Optimism about personal finances has actually improved over the past six months according to Angus Reid Institute survey
The share of Canadians who say their personal finances are worse now than they were a year ago has not spiked despite some of the most challenging conditions many of us have known.
Around one third (32%) of respondents to a survey by Angus Reid Institute say they are worse off now, roughly in line with similar polling results in non-pandemic periods. At the end of 2019, 31% reported a year-over-year decline in their finances. This cohort peaked at the end of 2018 (39%).
The surprising stats continue, with an increase in the share who report being better off now than they were a year ago; up to 24% compared to 18% at the end of 2019.
One in four respondents said their personal finances were the same now as a year ago.
However, this is not consistent across demographics with 37% of all over 55s saying they are worse off now (13% of men and 10% of women in this group say they are better off) compared with around one in four 18-34s (39% of men, 35% of women in this group say they are better off).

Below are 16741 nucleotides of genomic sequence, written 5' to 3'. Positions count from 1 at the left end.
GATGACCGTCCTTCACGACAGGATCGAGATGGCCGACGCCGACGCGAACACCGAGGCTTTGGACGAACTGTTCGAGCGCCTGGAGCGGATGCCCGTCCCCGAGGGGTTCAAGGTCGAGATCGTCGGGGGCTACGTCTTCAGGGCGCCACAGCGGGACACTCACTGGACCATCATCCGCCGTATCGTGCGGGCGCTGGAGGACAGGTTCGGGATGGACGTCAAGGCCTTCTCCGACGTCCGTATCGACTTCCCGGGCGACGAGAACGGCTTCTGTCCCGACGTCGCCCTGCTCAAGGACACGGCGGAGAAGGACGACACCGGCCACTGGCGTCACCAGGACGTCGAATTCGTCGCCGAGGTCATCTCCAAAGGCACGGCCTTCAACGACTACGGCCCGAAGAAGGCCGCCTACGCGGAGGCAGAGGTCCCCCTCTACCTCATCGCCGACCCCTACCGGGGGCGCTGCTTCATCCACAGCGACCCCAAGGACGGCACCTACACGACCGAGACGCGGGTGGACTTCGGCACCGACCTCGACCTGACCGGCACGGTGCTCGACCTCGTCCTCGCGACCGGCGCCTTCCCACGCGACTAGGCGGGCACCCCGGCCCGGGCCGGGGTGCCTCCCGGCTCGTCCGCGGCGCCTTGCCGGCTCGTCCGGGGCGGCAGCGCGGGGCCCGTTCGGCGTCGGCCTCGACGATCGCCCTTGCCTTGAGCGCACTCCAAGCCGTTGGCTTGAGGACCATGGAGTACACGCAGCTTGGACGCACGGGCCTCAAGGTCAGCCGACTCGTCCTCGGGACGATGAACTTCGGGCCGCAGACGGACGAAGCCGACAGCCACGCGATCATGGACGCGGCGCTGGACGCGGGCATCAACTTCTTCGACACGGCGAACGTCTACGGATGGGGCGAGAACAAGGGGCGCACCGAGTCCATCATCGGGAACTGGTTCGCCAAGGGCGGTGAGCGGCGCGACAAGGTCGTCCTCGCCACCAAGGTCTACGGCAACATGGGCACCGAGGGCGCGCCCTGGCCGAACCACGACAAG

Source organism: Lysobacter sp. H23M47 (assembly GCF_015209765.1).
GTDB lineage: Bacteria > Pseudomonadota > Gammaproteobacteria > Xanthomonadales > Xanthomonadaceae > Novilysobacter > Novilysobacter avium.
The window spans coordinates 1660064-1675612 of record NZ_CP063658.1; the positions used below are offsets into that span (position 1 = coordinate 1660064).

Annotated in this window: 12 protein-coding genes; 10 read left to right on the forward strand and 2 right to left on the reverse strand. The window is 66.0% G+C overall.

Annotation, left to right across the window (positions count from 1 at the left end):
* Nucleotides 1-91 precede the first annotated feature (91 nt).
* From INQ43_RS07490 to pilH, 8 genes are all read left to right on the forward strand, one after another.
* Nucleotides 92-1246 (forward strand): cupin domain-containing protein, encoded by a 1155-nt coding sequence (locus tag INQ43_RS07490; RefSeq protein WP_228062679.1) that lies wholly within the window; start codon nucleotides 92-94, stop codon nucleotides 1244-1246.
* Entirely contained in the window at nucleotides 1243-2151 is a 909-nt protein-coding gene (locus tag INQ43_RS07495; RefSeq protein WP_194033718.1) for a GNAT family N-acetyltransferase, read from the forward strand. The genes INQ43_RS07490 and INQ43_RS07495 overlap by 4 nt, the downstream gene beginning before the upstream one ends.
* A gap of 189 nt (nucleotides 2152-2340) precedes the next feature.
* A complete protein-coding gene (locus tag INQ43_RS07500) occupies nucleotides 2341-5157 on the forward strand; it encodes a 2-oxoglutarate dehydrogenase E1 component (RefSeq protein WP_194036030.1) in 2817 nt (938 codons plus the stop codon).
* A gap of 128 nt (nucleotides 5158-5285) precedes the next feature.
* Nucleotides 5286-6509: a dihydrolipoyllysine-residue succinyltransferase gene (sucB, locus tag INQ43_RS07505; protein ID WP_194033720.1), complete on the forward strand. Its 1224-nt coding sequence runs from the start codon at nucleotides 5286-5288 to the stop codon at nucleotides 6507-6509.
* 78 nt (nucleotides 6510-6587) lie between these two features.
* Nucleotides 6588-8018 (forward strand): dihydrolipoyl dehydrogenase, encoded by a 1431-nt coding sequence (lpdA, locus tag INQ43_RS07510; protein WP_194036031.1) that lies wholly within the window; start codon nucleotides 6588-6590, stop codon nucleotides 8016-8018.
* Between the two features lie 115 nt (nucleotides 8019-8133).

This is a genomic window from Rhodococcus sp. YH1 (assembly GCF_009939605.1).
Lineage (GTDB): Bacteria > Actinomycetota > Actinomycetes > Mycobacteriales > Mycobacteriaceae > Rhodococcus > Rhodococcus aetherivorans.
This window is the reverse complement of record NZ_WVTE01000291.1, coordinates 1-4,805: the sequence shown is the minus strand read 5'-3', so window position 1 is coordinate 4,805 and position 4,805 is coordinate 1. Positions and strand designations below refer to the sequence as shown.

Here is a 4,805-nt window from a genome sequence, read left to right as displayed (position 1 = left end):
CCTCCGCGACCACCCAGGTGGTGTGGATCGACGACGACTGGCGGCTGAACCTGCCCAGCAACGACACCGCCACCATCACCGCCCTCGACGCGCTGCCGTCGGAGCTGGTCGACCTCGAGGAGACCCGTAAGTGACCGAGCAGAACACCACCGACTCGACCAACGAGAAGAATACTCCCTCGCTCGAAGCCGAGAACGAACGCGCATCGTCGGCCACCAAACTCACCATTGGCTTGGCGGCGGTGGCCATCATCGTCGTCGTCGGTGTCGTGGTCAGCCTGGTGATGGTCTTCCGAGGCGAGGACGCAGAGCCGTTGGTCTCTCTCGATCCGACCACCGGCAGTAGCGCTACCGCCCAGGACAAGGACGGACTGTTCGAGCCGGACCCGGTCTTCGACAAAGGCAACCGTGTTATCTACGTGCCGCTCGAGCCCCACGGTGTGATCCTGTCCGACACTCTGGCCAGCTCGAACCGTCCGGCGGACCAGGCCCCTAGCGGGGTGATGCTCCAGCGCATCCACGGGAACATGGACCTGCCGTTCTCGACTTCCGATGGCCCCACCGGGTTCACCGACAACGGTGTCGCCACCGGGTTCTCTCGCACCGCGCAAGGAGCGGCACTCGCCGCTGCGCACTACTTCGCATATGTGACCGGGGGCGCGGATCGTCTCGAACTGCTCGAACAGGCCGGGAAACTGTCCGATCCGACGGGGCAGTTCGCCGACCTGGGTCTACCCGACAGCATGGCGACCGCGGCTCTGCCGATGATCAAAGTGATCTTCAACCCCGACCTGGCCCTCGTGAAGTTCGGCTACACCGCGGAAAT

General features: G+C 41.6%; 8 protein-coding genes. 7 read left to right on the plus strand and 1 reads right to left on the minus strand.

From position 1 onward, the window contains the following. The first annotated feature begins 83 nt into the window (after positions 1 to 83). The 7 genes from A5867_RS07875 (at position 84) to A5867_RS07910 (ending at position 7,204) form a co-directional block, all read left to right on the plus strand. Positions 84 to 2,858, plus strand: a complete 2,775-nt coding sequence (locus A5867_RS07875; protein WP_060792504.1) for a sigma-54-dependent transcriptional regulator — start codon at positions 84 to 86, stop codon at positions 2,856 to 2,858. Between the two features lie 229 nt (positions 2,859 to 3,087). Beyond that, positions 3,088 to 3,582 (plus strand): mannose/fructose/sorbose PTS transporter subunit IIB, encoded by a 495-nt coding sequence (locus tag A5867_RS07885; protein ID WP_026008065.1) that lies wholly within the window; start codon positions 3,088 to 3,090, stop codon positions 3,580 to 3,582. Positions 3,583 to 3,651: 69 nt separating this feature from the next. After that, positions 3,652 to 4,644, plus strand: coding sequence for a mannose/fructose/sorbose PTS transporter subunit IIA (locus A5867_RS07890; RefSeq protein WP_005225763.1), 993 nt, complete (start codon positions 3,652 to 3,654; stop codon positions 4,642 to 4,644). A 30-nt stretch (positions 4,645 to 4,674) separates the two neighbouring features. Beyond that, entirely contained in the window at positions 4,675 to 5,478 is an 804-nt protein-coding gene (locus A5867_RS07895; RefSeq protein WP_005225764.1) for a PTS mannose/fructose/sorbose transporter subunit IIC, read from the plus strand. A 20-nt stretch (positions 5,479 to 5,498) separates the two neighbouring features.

Optimism for year ahead
Despite caution from economists, Canadians are more optimistic about their finances in the next year.
The number who say they will be better off next year at this time has risen to 30%, up from 21% cent at the end of 2019.
The risk of more Canadians getting sick from COVID-19 is the biggest concern of 51% of respondents, while 49% are more worried about the risk of further damage to the economy.
Again, there are differences among age groups with only 18% of men and 16% of women over 55 expecting a rosier 2021 compared to almost half of those aged 18-34.